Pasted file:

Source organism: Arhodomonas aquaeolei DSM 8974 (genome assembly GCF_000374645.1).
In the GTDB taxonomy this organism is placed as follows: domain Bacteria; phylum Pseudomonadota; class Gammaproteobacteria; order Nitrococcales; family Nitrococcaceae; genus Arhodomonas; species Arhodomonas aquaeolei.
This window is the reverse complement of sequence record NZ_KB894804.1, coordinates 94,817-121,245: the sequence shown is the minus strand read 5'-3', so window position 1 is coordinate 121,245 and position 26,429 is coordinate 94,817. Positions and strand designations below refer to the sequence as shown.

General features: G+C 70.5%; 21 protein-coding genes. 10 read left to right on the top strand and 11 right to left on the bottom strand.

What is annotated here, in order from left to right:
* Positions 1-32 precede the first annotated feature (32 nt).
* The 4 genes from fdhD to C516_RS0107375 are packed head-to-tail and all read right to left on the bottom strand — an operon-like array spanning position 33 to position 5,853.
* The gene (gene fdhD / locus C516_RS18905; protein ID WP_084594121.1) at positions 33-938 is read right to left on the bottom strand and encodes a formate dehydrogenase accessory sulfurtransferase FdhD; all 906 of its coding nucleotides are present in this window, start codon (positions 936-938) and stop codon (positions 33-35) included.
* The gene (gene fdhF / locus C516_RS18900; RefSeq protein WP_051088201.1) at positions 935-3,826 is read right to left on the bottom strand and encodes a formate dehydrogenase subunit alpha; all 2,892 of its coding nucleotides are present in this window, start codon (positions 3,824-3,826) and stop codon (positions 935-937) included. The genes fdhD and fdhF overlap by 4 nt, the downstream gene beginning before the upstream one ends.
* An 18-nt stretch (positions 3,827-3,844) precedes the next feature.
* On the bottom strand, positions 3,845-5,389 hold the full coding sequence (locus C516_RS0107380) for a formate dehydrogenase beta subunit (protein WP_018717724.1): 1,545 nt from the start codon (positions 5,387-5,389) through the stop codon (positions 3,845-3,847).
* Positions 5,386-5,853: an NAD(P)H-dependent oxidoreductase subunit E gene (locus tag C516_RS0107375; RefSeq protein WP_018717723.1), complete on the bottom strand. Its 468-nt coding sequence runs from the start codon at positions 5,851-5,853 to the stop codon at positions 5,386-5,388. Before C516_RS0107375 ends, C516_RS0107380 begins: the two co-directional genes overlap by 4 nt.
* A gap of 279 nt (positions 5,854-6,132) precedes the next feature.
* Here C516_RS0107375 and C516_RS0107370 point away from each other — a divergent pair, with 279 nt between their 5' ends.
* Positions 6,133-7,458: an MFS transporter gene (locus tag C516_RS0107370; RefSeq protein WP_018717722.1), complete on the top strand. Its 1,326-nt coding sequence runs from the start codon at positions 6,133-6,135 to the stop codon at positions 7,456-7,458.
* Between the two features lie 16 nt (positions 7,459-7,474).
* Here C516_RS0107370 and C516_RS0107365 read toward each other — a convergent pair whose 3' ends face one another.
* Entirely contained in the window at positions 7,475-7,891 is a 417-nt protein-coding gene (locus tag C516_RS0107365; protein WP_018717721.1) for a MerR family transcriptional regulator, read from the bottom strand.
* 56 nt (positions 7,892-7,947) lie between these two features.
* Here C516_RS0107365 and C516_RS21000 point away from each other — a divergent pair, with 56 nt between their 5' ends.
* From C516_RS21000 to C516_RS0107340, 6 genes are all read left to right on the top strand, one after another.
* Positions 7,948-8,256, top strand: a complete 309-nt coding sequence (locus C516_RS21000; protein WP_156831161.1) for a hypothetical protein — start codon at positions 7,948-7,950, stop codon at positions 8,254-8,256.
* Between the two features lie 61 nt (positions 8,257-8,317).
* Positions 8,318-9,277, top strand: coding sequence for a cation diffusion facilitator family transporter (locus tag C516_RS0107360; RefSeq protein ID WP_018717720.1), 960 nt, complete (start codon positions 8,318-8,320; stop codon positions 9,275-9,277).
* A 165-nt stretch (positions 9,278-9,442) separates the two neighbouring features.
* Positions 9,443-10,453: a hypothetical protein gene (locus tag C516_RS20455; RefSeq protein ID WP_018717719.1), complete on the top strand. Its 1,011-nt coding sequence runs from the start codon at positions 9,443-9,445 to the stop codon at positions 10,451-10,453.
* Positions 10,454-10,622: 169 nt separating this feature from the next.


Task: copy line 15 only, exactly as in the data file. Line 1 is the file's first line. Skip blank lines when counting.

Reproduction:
* Positions 6,133-7,458: an MFS transporter gene (locus tag C516_RS0107370; RefSeq protein WP_018717722.1), complete on the top strand. Its 1,326-nt coding sequence runs from the start codon at positions 6,133-6,135 to the stop codon at positions 7,456-7,458.